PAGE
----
The Ministers Plenipotentiary of the French although they have used due diligence, it has Republic will please to observe that a blank is never been in their power to obtain payment of left for the insertion of such claims of the citizens said debts, certificates, or bills: it is agreed that, of the Republic on the United States as the Minin such cases, the claimants may, if they see fit, isters may think proper to bring forward. A prefer their claims to the Commissioners provided blank is also left for the mode of selecting the fire in the second article, who are authorized to pro- proposed Commissioners, and another for ihe manceed respecting the same as to the time of their ner in which they shall be organized; for the fillreception, mode of examination, and admission of ing of which two last the Envoys of the United evidence, and generally, in other respects, as is States are preparing propositions, which will be prescribed for the claims there specified; and they sent in a day or two. A blank is also left for the shall decide them according to justice and equity. title of the treaty, of which the proposed articles,

The award of the Commissioners, in such cases, if agreed to, may form a part. or any Board of them, as is provided in the second article, shall be final and conclusive, both as

APRIL 18. to the justice of the demand and the amount of the sum to be paid to the creditors or claimants : in some measure developed in the preceding cor

The views of the French Government being and, when in favor of claimants, they shall comprehend interest from the times, respectively, at sumed some form, it was thought proper to advise

respondence, and the negotiation having now aswhich the debts ought, according to the tenor or the Government of the United States of the pronature of the contract, to have been paid, at the rates respectively stipulated therein; or, where gress and state of the business. The following none was specially stipulated, at such rate, in each State; duplicates and triplicates were also after

letter was therefore written to the Secretary of case, as the Commissioners shall judge to be just. But it is understood that no person, by omitting to

wards for warded: prefer such, his claim, to the said Commissioners,

Paris, April 18, 1800. shall thereby impair his right to seek and obtain Sir: Your despatches of the 6th and 20th of payment by any other means.

January reached us some time since, as did also Whatever sum shall be awarded in favor of any their duplicates and triplicates. claimant under this article, the Government of the

We all met here the 20 of March, Mr. Murray French Republic will, in three months after the having arrived the evening before.' The papers date of the award, on condition of such releases marked from A to V, which we have the honor or assignments to be given by him as the said to enclose, trace the circumstances connected with Commissioners may direct, cause to be paid to our mission, which have since taken place. him, without deduction, in gold or silver coin, at On the 5th of March, we waited on the MinisParis, or will then convert the same into transfer- ter of Exterior Relations, delivered copies of our able stock or capital, bearing an interest at the letters of credence, and requested to be informed rate of six per cent. per annum ; which interest at what time we should have an audience of the and principal the said Government will cause to Premier Consul. He observed that, in cases like be paid, without deduction, in gold or silver coin, ours, it was usual to postpone the audience till to such claimant, or his transferee at Paris, viz: the negotiation was finished. We replied that, the interest annually, and the principal by three should we be honored with one before the negoequal instalments, viz: one-third in two years, one- tiation commenced, we thought its effects would third in four years, and the remaining third in six be favorable. Mr. Talley rand then said that he years from the date of the award. The form of supposed there would be no difficulty on that ihe security or securities and the mode of transfer point, and that he would speak to the Premier to be such as the said Commissioners shall pre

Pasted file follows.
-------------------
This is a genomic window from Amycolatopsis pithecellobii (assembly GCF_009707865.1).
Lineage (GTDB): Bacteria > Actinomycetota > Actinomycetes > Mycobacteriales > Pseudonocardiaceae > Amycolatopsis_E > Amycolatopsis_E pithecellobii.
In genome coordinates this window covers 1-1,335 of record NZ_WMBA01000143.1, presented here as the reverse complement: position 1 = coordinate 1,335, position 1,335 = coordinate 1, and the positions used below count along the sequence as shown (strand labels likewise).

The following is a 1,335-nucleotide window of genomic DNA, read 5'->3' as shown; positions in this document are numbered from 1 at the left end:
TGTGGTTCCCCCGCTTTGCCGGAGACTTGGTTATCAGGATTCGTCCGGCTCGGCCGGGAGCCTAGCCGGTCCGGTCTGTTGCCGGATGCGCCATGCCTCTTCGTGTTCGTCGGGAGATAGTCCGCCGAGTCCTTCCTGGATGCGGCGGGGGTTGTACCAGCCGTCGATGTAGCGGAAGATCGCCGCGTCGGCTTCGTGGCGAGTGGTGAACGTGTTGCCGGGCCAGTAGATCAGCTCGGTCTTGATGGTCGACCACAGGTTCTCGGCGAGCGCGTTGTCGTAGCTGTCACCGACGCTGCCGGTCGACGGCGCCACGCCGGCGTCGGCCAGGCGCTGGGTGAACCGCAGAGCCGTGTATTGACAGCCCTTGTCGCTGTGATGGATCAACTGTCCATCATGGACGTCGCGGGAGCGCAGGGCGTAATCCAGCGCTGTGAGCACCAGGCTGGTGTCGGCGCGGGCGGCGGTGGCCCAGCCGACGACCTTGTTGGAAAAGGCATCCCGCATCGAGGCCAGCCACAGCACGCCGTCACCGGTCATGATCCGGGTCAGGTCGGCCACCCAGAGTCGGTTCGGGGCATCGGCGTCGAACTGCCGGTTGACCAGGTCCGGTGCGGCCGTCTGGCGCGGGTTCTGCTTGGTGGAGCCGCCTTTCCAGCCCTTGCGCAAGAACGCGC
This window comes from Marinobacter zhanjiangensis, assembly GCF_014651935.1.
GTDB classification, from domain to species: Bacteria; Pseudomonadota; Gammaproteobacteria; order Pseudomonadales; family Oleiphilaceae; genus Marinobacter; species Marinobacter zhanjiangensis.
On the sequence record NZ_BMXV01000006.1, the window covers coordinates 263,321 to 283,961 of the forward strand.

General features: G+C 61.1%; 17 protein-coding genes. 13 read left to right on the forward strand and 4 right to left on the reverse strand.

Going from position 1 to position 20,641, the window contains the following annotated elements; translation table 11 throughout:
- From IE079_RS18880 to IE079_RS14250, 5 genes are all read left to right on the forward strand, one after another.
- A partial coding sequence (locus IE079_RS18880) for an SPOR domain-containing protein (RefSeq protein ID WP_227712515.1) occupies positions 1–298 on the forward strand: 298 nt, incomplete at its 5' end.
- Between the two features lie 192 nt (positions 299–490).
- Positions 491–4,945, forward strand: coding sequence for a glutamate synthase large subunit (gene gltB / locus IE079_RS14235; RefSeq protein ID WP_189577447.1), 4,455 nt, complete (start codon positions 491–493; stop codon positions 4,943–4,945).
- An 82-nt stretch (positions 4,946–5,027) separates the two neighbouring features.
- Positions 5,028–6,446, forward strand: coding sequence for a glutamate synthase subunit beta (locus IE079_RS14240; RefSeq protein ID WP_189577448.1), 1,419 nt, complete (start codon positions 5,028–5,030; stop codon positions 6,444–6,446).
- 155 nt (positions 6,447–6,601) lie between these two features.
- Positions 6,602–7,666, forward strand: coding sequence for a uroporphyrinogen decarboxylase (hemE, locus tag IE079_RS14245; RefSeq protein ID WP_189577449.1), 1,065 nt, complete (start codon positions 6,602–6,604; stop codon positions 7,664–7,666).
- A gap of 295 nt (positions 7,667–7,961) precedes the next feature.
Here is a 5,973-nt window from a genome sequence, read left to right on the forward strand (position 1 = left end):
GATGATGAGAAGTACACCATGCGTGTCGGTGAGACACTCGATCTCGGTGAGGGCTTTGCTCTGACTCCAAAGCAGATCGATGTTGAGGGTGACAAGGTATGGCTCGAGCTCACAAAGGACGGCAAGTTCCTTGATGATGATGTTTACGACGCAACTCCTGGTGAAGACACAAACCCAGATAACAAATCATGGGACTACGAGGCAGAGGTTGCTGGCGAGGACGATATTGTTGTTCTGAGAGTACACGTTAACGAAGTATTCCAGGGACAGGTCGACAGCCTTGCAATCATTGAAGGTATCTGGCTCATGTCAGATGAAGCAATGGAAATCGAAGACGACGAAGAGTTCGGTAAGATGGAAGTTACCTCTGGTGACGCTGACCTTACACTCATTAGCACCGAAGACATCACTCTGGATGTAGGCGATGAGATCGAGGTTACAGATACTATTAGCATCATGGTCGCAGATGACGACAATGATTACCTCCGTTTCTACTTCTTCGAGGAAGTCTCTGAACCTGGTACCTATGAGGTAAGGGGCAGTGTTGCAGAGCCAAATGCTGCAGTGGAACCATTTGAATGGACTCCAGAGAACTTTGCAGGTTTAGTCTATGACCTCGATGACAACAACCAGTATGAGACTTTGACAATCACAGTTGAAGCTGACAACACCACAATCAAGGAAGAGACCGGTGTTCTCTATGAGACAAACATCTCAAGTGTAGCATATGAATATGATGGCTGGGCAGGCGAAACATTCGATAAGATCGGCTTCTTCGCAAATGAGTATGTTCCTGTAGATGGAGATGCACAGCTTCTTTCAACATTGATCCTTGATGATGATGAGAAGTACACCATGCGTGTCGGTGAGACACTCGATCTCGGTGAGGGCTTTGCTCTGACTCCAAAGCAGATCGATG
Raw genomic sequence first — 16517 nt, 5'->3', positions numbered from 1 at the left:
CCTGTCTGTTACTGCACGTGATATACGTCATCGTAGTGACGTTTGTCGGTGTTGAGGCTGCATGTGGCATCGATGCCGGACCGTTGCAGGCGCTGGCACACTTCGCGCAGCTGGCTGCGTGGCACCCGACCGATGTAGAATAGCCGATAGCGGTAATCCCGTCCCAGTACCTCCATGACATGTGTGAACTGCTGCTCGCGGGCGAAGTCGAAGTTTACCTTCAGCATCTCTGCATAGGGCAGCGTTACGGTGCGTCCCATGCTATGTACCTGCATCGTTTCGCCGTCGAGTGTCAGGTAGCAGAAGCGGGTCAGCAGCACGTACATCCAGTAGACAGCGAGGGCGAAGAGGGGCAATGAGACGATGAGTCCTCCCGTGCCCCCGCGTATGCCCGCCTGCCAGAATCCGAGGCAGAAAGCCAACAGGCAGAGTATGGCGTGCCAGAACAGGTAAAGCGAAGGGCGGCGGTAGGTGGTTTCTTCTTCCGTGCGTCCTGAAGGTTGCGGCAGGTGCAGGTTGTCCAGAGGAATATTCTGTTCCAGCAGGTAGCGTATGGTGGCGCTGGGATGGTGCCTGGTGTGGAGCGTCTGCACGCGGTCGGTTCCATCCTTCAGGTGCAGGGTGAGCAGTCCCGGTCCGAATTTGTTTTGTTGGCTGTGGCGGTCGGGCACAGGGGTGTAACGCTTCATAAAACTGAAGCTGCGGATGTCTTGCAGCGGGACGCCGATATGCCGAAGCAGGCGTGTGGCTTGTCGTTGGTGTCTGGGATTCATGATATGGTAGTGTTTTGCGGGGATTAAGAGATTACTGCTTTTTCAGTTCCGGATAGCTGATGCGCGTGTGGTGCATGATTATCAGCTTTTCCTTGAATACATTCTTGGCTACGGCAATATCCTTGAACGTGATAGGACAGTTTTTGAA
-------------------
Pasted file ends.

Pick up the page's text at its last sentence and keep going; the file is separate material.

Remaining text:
Consul about it. scribe.

On the 8th of March, agreeably to the notificaArt. 6. It is further agreed that the Commis- tion which we had in the meantime received, we missioners mentioned in this and the preceding attended, and had an audience of the Premier articles shall be respectively paid in such manner Consul at the palace of the Tuilleries, and delivas shall be agreed between the two nations; such ered him our letters of credence. We were reagreement being to be settled at the time of the ceived with the respect due to the character which exchange of the ratifications of this treaty; and we had the honor to bear. The audience was a